Salad Days for the OU

January 24, 2005


Condiments such as salad dressings and sauces have become a regular fixture of today’s meals. Whether at a fast food restaurant,
an elegantly catered meal, or in one’s own home, these products are ever present. It is for this reason that many companies seek OU certification, to provide kosher condiments to the large market of consumers who demand them. This has proven very challenging for the OU, as the level of supervision at salad dressing and sauce plants tends to be more complicated than in many other industries.

MONITORING OF INGREDIENTS
Since salad dressing plants may manufacture numerous varieties of non-kosher products, the possibility of a non-kosher source finding its way into a kosher product is a major concern. Standard OU protocol provides an airtight level of supervision to prevent this type of mishap. All raw materials at the facility should appear on the Orthodox
Union approved ingredient listing, Schedule A, regardless as to whether they are used in an OU certified product. Non-kosher ingredients that are used in non-kosher products appear on the Schedule A and are classified as Group Six Allowed. This enables the OU to monitor the presence of all the ingredients in the plant. Furthermore, OU certified dressing companies do not purchase compatible sources of kosher and non-kosher ingredients, once
the kosher source is used in an OU certified product. All equivalent raw materials used for nonkosher labels must be kosher approved as well. Checking for compatible kosher and non-kosher ingredients is an integral part of the RFR inspection.

Mixed plants (kosher dairy/non-dairy/nonkosher) must submit their formulas to the OU office for review. The company’s formulas are kept in an office file under strict confidence. The formula review allows for the confirmation of the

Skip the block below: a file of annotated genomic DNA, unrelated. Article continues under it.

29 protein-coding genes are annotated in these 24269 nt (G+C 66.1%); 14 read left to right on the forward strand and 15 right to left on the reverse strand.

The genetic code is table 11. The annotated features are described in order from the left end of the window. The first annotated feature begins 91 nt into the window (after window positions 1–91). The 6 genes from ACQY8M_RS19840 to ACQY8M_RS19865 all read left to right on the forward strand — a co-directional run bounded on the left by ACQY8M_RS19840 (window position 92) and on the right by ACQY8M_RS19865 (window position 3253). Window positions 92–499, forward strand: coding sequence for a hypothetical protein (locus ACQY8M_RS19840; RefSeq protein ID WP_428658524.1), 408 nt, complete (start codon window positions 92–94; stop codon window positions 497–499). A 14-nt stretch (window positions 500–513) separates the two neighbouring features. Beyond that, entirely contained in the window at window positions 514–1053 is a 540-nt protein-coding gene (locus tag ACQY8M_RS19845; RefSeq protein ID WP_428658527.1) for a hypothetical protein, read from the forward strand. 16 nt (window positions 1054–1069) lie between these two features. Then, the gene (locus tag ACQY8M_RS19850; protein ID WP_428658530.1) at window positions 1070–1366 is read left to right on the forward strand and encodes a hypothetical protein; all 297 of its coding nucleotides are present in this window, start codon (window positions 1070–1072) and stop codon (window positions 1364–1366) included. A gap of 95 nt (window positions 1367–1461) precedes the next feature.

kosher pareve or kosher dairy status of the certified product. Due to the sensitive nature of the information handled by the OU office, at times companies may insist upon a legally binding non-disclosure
agreement prior to releasing any confidential information. The Orthodox Union is very sensitive to the security concerns of companies, and gladly respects this request.

The use of modern technology has also greatly facilitated the OU’s work in monitoring plant raw materials. Most plants are now capable of generating a where used report, which allows the OU to trace non-kosher ingredients and confirm that they are used in non-kosher labels only.

REVIEW OF LABELS
Salad dressing and sauce companies typically possess a plethora of kosher or non-kosher in-house and private labels. Extreme care and attention must be devoted to the graphic design of the labels, to ensure that the OU symbol does not inadvertently appear on a non-kosher product. To safeguard against any labeling error, companies will develop an internal system of proofreading, and should always verify that the OU symbol properly appears on a label. Reviewing all labels, whether kosher or non-kosher, for the presence of the OU symbol should be part of standard proofreading procedures. The OU RFR is especially careful to inspect all the labels at salad dressing plants due to the possibility of this type of serious labeling mishap.